People who like easy clean up and maintenance. Some woods require polishing and waxing to keep them looking their best. Not so with laminates. All you need is a broom or a vacuum cleaner plus one of the new damp mop products readily available in your supermarket. That’s all.

People with children. No one likes the thought of babies crawling on dirty carpet or floors. Laminates, with their tight seal, form a barrier against embedded dirt. Regular vacuuming and damp mopping is all it takes to create a flooring surface that’s ideal for children.

People with pets. Pets have accidents and accidents can permanently damage a wood floor. Same with claws, which can easily scratch a wood floor’s surface to such an extent, that only sanding and resurfacing will fix it. Not so with laminate floors. Just clean up the accidents quickly and buy a laminate with a higher AC rating so your pets can roam freely within the house.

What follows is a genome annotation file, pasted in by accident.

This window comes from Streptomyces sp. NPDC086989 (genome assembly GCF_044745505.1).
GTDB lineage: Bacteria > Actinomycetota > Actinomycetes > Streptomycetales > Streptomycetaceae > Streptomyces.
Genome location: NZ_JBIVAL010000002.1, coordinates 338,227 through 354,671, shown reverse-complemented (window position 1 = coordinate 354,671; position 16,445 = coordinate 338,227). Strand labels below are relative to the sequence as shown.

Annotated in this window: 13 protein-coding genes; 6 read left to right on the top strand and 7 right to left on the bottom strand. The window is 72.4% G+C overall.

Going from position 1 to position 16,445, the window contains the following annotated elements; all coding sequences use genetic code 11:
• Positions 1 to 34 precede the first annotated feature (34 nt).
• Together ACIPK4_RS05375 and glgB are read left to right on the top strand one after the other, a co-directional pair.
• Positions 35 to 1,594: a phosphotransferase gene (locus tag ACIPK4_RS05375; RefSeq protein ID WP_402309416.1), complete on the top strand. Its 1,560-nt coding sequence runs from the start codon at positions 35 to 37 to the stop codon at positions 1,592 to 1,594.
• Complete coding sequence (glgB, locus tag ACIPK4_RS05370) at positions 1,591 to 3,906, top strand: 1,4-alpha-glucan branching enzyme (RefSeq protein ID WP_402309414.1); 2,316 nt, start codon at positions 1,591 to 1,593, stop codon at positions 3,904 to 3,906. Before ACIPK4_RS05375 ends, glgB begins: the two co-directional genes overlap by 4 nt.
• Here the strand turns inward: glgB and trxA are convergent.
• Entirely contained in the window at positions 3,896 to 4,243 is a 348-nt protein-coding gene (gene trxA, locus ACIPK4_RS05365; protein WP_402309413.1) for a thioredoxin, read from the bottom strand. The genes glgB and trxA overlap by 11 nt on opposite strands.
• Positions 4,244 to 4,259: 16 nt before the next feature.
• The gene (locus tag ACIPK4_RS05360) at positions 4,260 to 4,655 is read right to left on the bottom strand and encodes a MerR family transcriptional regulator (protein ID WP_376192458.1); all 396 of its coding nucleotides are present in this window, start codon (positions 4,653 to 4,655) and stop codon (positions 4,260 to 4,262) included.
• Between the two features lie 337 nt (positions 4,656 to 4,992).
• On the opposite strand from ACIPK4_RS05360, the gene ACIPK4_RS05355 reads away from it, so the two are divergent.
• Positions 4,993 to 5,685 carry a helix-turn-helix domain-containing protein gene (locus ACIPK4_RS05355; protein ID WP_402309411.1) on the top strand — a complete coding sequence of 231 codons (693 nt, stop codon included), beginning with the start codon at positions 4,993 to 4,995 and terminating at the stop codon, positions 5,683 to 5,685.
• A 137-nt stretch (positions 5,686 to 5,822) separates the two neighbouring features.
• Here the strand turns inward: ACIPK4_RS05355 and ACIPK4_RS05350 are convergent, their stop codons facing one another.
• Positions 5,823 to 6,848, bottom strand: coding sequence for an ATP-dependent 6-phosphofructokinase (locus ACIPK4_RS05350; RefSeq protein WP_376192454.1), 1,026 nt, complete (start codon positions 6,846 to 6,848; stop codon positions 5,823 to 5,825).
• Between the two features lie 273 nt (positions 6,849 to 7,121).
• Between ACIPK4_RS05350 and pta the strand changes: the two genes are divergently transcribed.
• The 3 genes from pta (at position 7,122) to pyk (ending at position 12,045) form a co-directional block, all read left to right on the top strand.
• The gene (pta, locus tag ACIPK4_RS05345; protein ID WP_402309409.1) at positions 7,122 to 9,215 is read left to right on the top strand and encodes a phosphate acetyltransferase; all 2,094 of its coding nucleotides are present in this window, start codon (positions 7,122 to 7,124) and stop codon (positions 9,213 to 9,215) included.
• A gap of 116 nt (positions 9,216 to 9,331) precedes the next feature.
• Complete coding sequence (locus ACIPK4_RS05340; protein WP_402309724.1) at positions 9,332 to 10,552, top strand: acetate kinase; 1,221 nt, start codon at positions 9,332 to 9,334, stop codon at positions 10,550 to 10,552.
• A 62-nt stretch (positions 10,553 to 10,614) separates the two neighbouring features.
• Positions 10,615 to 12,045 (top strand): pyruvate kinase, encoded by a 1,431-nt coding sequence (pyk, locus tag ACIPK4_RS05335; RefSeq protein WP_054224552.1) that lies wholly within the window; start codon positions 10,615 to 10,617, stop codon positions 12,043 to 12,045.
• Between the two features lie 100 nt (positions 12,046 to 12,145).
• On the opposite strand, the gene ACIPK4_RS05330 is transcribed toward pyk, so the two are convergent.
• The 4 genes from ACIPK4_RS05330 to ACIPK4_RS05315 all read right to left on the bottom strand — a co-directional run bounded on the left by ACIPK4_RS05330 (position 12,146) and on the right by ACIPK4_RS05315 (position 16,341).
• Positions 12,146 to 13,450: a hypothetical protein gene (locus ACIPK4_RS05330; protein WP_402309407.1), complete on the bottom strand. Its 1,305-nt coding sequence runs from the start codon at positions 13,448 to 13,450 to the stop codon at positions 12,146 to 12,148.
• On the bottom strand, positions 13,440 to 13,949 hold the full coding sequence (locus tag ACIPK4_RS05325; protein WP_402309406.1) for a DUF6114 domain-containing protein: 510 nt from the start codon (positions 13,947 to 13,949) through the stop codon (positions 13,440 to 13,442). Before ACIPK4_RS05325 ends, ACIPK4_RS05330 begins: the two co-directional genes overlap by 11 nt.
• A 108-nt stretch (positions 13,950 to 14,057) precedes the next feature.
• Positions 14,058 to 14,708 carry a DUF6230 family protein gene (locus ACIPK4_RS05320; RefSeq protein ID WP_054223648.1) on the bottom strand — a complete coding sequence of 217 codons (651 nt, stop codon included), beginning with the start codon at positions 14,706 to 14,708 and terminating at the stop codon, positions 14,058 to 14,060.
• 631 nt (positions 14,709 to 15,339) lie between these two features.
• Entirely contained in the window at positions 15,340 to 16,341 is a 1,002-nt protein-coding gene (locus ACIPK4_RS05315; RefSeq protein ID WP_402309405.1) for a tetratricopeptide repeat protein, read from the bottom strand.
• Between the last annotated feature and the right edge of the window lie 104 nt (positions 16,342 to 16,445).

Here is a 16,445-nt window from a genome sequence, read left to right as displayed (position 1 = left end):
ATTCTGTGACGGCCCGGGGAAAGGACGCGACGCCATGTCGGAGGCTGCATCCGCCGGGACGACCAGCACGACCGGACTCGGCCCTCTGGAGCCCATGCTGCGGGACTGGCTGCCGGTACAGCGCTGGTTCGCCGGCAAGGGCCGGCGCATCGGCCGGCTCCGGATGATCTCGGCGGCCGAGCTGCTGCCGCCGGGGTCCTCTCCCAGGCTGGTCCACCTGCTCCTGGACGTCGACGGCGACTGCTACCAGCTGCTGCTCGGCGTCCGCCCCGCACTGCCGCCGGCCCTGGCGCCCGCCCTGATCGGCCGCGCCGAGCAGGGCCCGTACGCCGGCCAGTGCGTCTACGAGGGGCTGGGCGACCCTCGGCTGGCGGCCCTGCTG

Laminate Cleaning and Maintenance

There are several simple steps that you can take to keep your laminate flooring clean and to ensure that it looks great for many years.

  • Dust mop or vacuum with a soft brush or wood floor accessory to keep your laminate floor clean from dust, dirt or grit.
  • A damp cloth or mop can be used without damage to the laminate flooring panels, but do not use excessive water. Dry the floor thoroughly with a clean, soft cloth.
  • Blot up spills or water from wet feet or footwear immediately with a clean, dry cloth, sponge, or paper towel. Do not allow excess liquid to remain on the surface of your laminate floor.
  • Do not use soap-based detergents, abrasive cleaners, or combined “clean and shine” products on your laminate floor.
  • Do not use steel wool or other scouring pads that may scratch laminate panels.